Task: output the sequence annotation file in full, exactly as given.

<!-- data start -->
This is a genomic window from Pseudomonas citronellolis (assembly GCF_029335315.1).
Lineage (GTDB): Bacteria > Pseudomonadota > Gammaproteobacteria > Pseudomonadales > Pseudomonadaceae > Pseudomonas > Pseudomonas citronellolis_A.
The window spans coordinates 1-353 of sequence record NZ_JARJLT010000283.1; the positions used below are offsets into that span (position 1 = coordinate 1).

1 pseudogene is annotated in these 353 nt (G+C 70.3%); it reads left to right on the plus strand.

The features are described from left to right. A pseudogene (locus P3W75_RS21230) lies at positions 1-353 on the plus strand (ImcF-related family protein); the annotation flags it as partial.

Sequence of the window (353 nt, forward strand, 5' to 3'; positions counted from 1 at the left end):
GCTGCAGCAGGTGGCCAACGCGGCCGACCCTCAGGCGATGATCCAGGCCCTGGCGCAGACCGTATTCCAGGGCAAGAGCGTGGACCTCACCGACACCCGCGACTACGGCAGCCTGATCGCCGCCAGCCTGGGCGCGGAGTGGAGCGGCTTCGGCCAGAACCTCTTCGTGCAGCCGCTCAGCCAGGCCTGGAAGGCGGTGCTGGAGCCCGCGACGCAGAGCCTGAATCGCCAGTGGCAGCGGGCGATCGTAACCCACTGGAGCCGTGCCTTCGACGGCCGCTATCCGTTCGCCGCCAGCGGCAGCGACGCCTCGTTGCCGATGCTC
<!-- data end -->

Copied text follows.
This is a genomic window from Pseudomonas citronellolis (assembly GCF_029335315.1).
Lineage (GTDB): Bacteria > Pseudomonadota > Gammaproteobacteria > Pseudomonadales > Pseudomonadaceae > Pseudomonas > Pseudomonas citronellolis_A.
The window spans coordinates 1-353 of sequence record NZ_JARJLT010000283.1; the positions used below are offsets into that span (position 1 = coordinate 1).

1 pseudogene is annotated in these 353 nt (G+C 70.3%); it reads left to right on the plus strand.

The features are described from left to right. A pseudogene (locus P3W75_RS21230) lies at positions 1-353 on the plus strand (ImcF-related family protein); the annotation flags it as partial.

Sequence of the window (353 nt, forward strand, 5' to 3'; positions counted from 1 at the left end):
GCTGCAGCAGGTGGCCAACGCGGCCGACCCTCAGGCGATGATCCAGGCCCTGGCGCAGACCGTATTCCAGGGCAAGAGCGTGGACCTCACCGACACCCGCGACTACGGCAGCCTGATCGCCGCCAGCCTGGGCGCGGAGTGGAGCGGCTTCGGCCAGAACCTCTTCGTGCAGCCGCTCAGCCAGGCCTGGAAGGCGGTGCTGGAGCCCGCGACGCAGAGCCTGAATCGCCAGTGGCAGCGGGCGATCGTAACCCACTGGAGCCGTGCCTTCGACGGCCGCTATCCGTTCGCCGCCAGCGGCAGCGACGCCTCGTTGCCGATGCTC